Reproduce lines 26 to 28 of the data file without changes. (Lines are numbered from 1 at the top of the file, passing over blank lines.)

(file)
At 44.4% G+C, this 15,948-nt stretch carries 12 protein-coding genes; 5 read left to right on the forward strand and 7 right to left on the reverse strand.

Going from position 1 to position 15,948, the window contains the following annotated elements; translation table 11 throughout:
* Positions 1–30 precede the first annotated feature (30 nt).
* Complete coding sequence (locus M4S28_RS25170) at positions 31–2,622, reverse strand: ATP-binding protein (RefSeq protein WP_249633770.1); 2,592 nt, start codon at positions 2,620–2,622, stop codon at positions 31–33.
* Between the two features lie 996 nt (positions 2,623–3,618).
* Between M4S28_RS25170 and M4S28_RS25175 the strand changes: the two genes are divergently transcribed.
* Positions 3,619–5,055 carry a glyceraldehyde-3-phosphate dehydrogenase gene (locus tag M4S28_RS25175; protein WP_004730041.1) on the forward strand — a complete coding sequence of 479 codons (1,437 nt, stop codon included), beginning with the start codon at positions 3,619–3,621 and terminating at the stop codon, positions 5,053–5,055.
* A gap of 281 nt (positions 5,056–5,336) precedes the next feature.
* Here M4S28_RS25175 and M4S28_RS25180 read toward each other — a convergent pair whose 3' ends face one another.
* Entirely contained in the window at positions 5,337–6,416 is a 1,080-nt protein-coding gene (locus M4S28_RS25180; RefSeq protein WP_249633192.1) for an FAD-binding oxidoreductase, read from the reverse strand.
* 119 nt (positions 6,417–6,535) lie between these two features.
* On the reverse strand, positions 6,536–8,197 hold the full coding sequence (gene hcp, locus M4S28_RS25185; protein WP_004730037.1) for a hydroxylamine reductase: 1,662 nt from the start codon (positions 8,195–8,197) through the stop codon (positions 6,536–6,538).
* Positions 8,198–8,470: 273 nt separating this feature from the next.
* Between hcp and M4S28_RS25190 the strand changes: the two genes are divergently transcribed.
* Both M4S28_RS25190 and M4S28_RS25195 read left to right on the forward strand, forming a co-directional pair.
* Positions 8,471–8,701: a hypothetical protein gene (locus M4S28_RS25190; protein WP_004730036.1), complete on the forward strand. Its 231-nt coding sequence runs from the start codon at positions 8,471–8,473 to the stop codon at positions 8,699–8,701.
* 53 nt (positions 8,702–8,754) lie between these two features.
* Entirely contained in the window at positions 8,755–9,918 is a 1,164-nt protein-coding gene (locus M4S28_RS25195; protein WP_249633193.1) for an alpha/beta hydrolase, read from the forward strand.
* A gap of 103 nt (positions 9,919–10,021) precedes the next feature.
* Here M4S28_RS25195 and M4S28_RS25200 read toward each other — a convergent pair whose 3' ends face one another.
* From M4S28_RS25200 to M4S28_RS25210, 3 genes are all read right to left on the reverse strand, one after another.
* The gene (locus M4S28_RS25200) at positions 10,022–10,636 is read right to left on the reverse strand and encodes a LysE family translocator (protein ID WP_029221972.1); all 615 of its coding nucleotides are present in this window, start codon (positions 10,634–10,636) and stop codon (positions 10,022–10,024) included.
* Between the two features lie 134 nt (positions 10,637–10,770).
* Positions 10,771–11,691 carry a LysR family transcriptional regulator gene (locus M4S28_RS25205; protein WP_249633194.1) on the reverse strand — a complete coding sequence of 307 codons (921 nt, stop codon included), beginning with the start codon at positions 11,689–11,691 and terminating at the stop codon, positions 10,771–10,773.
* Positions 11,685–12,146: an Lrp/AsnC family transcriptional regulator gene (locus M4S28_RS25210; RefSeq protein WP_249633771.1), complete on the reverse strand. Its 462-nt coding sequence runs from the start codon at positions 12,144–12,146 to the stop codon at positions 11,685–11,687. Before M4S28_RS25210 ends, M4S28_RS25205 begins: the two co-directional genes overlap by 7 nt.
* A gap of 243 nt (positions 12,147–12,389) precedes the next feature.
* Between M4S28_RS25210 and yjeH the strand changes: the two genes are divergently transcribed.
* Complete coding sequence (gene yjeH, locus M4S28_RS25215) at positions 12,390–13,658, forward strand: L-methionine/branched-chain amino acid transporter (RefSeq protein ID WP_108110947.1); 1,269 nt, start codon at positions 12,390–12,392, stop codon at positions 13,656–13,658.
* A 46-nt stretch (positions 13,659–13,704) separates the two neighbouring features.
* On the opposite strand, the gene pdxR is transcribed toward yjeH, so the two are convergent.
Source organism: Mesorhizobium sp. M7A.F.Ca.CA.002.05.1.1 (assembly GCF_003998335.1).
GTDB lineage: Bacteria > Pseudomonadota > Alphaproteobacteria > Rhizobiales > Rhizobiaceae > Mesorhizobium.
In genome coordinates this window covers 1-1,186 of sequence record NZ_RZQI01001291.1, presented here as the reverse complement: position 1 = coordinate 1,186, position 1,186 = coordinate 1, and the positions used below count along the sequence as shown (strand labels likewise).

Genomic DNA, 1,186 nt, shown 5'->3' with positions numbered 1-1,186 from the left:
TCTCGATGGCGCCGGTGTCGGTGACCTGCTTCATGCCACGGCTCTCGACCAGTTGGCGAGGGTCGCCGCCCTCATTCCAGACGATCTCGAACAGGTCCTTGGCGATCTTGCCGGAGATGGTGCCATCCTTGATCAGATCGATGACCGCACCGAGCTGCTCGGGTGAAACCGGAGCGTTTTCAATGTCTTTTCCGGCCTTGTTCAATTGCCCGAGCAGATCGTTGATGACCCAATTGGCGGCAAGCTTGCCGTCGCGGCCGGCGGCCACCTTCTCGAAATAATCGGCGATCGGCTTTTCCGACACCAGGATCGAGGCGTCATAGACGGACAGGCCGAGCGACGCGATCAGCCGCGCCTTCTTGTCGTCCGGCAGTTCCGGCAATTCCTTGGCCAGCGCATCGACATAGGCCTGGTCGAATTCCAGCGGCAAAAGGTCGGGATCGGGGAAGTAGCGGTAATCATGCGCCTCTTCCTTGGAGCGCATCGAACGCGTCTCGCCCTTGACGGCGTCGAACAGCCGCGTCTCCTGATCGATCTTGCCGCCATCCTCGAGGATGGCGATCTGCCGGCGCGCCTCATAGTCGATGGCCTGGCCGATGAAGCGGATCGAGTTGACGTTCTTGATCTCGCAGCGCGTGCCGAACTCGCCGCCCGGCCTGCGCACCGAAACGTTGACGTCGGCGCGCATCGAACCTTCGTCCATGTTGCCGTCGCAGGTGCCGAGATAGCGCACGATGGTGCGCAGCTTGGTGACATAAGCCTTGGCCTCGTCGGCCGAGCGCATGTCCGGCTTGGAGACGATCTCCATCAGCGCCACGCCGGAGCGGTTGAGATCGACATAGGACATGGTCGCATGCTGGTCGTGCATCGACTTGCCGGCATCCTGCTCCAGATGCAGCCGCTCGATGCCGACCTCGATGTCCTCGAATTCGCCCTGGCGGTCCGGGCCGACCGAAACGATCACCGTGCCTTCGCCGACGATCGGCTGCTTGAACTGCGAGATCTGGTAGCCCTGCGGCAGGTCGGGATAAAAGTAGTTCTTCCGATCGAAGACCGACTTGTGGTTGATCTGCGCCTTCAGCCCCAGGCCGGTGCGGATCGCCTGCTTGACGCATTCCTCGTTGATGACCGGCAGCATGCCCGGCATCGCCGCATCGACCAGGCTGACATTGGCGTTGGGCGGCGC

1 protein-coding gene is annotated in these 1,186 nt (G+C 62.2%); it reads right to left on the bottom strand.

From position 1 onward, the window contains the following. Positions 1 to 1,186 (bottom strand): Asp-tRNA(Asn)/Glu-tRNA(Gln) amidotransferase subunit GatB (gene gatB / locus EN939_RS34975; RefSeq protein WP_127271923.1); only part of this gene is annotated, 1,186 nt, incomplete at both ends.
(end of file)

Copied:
* A gap of 243 nt (positions 12,147–12,389) precedes the next feature.
* Between M4S28_RS25210 and yjeH the strand changes: the two genes are divergently transcribed.
* Complete coding sequence (gene yjeH, locus M4S28_RS25215) at positions 12,390–13,658, forward strand: L-methionine/branched-chain amino acid transporter (RefSeq protein ID WP_108110947.1); 1,269 nt, start codon at positions 12,390–12,392, stop codon at positions 13,656–13,658.